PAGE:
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There are recipes for beer bread online.

The recipes I've seen have no water in them. Instead beer is used in place of water (and yeast).

Is such a bread Hamotzi (we're not discussing a case where enough is eaten that Hamotzi would be made even if the bread is not Hamotzi)?

Please bring sources that discuss this.


Tosafot on Avoda Zarah 31b, D"H V’tarvayhu mymay be relevant to this question. In the second answer, Tosafot says that the grain in the beer is inconsequential in relation to the water, both when it comes to the blessing made and with regards to Bishul Akum. (An article from the OU brings this Tosafot and says that the Pri Chadash extends this to coffee and tea as well).

Perhaps we can extend this to our case as well. The water in the beer is the main thing, and therefore this bread is Hamotzi. On the other hand, perhaps you could argue that Tosafot is talking about the making of the beer, but once it is already beer, it is now considered beer and not water.

There are recipes for beer bread online.

The recipes I've seen have no water in them. Instead beer is used in place of water (and yeast).

Is such a bread Hamotzi (we're not discussing a case where enough is eaten that Hamotzi would be made even if the bread is not Hamotzi)?

Please bring sources that discuss this.


Tosafot on Avoda Zarah 31b, D"H V’tarvayhu my be relevant to this question. In the second answer, Tosafot says that the grain in the beer is inconsequential in relation to the water, both when it comes to the blessing made and with regards to Bishul Akum. (An article from the OU brings this Tosafot and says that the Pri Chadash extends this to coffee and tea as well).

Perhaps we can extend this to our case as well. The water in the beer is the main thing, and therefore this bread is Hamotzi. On the other hand, perhaps you could argue that Tosafot is talking about the making of the beer, but once it is already beer, it is now considered beer and not water.

There are recipes for beer bread online.

The recipes I've seen have no water in them. Instead beer is used in place of water (and yeast).

Is such a bread Hamotzi (we're not discussing a case where enough is eaten that Hamotzi would be made even if the bread is not Hamotzi)?

Please bring sources that discuss this.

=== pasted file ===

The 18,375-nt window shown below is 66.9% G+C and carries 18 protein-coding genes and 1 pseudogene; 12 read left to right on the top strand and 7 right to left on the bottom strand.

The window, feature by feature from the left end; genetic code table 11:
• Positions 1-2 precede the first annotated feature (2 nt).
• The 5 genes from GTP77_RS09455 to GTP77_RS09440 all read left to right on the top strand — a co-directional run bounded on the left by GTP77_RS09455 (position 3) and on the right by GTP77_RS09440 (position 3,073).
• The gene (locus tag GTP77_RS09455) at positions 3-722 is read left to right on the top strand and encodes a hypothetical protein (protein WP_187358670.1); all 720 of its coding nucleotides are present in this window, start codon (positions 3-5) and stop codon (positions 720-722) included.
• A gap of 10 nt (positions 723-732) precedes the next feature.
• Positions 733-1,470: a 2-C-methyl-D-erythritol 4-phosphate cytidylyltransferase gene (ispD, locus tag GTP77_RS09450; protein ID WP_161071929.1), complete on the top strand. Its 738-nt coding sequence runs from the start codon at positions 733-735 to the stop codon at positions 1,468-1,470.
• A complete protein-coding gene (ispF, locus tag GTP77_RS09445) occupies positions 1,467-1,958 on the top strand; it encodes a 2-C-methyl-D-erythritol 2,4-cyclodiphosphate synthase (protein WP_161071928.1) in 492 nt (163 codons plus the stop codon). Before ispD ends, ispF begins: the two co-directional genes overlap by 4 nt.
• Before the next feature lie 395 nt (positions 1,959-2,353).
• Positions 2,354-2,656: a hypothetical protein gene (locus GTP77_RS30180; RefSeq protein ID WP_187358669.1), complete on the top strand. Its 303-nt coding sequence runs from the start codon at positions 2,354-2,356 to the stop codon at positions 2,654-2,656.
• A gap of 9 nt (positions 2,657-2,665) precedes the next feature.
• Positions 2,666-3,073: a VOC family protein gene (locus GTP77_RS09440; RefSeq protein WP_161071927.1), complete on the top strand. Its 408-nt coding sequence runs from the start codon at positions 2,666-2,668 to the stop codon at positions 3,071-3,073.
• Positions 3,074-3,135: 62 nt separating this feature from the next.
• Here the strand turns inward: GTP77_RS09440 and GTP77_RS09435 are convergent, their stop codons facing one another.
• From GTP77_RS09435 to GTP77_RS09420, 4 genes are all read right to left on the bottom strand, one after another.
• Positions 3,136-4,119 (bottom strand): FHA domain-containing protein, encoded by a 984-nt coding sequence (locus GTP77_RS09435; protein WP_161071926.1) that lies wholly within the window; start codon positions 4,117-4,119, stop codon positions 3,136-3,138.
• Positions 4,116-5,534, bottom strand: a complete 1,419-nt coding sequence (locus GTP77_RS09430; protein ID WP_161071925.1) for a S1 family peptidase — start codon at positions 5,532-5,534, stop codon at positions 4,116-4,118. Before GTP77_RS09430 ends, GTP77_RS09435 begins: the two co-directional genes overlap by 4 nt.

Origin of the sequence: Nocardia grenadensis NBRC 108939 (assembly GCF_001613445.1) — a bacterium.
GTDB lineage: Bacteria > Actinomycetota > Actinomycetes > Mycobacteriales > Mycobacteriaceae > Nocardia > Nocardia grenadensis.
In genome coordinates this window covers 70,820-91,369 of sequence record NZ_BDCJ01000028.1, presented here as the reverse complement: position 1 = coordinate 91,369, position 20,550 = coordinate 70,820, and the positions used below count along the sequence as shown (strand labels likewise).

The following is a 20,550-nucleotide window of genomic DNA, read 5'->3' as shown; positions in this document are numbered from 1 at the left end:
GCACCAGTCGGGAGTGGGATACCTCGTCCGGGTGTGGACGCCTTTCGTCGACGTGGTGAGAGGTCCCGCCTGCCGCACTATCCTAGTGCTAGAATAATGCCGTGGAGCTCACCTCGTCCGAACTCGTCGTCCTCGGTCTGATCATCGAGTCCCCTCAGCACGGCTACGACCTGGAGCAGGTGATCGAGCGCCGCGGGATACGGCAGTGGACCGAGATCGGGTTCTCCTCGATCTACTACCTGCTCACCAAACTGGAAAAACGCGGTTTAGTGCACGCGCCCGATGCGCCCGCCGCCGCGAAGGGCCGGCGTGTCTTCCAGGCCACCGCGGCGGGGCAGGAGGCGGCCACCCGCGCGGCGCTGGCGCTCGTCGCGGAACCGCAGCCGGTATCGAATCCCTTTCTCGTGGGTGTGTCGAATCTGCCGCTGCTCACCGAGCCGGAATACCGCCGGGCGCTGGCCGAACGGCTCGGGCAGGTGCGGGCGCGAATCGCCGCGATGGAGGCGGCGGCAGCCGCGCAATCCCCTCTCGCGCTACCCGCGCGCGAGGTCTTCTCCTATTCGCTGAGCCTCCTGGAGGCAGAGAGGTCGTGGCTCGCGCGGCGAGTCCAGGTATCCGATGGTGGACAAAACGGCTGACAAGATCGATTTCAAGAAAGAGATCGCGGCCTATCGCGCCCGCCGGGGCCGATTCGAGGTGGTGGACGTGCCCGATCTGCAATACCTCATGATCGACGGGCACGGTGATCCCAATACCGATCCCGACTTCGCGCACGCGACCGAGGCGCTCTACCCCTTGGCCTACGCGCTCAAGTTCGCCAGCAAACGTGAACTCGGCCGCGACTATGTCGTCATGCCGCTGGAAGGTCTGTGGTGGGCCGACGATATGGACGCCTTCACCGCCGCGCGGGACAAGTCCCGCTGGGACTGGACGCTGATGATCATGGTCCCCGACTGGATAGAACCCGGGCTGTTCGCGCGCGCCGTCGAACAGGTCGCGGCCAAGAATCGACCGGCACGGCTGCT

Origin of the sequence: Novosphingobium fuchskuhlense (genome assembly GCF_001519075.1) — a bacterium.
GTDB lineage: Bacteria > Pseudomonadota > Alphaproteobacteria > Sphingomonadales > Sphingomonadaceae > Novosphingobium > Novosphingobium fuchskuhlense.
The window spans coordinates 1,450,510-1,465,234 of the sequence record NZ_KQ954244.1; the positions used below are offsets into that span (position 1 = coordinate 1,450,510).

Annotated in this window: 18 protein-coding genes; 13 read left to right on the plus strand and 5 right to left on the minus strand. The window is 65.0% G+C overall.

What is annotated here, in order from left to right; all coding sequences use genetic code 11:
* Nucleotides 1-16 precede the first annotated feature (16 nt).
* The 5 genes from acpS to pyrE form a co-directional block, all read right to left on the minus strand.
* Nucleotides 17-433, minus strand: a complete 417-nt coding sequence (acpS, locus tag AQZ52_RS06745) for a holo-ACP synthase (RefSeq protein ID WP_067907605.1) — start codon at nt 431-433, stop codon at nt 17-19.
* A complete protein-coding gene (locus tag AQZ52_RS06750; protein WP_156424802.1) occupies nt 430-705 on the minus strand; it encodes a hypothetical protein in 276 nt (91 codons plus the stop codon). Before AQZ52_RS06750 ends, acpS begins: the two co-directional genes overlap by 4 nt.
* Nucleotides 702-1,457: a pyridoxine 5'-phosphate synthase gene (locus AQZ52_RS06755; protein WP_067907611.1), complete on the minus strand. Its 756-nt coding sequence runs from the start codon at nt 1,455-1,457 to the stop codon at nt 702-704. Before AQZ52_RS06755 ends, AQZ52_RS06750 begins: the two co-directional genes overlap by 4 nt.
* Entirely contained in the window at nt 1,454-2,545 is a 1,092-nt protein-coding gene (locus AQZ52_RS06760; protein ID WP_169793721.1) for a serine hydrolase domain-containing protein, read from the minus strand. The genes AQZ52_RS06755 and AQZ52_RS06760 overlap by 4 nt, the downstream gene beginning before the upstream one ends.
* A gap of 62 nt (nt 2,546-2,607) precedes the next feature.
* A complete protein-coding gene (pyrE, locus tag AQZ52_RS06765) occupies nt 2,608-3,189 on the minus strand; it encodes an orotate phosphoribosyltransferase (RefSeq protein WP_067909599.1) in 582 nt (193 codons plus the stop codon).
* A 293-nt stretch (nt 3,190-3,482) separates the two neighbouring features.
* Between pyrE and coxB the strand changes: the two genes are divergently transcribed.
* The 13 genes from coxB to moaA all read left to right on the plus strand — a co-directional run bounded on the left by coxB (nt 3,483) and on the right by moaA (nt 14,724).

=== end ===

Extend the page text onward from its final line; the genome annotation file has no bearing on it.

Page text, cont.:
Tosafot on Avoda Zarah 31b, D"H V’tarvayhu may be relevant to this question. In the second answer, Tosafot says that the grain in the beer is inconsequential in relation to the water, both when it comes to the blessing made and with regards to Bishul Akum. (An article from the OU brings this Tosafot and says that the Pri Chadash extends this to coffee and tea as well).

Perhaps we can extend this to our case as well. The water in the beer is the main thing, and therefore this bread is Hamotzi. On the other hand, perhaps you could argue that Tosafot is talking about the making of the beer, but once it is already beer, it is now considered beer and not water.

3 added tosafot and possible relevance to the question
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There are recipes for beer bread online.

The recipes I've seen have no water in them. Instead beer is used in place of water (and yeast).

Is such a bread Hamotzi (we're not discussing a case where enough is eaten that Hamotzi would be made even if the bread is not Hamotzi)?

Please bring sources that discuss this.


Tosafot on Avoda Zarah 31b, D"H V’tarvayhu my be relevant to this question. In the second answer, Tosafot says that the grain in the beer is inconsequential in relation to the water, both when it comes to the blessing made and with regards to Bishul Akum. (An article from the OU brings this Tosafot and says that the Pri Chadash extends this to coffee and tea as well).

Perhaps we can extend this to our case as well. The water in the beer is the main thing, and therefore this bread is Hamotzi. On the other hand, perhaps you could argue that Tosafot is talking about the making of the beer, but once it is already beer, it is now considered beer and not water.

There are recipes for beer bread online.

The recipes I've seen have no water in them. Instead beer is used in place of water (and yeast).

Is such a bread Hamotzi (we're not discussing a case where enough is eaten that Hamotzi would be made even if the bread is not Hamotzi)?

Please bring sources that discuss this.

There are recipes for beer bread online.

The recipes I've seen have no water in them. Instead beer is used in place of water (and yeast).

Is such a bread Hamotzi (we're not discussing a case where enough is eaten that Hamotzi would be made even if the bread is not Hamotzi)?

Please bring sources that discuss this.


Tosafot on Avoda Zarah 31b, D"H V’tarvayhu my be relevant to this question. In the second answer, Tosafot says that the grain in the beer is inconsequential in relation to the water, both when it comes to the blessing made and with regards to Bishul Akum. (An article from the OU brings this Tosafot and says that the Pri Chadash extends this to coffee and tea as well).

Perhaps we can extend this to our case as well. The water in the beer is the main thing, and therefore this bread is Hamotzi. On the other hand, perhaps you could argue that Tosafot is talking about the making of the beer, but once it is already beer, it is now considered beer and not water.

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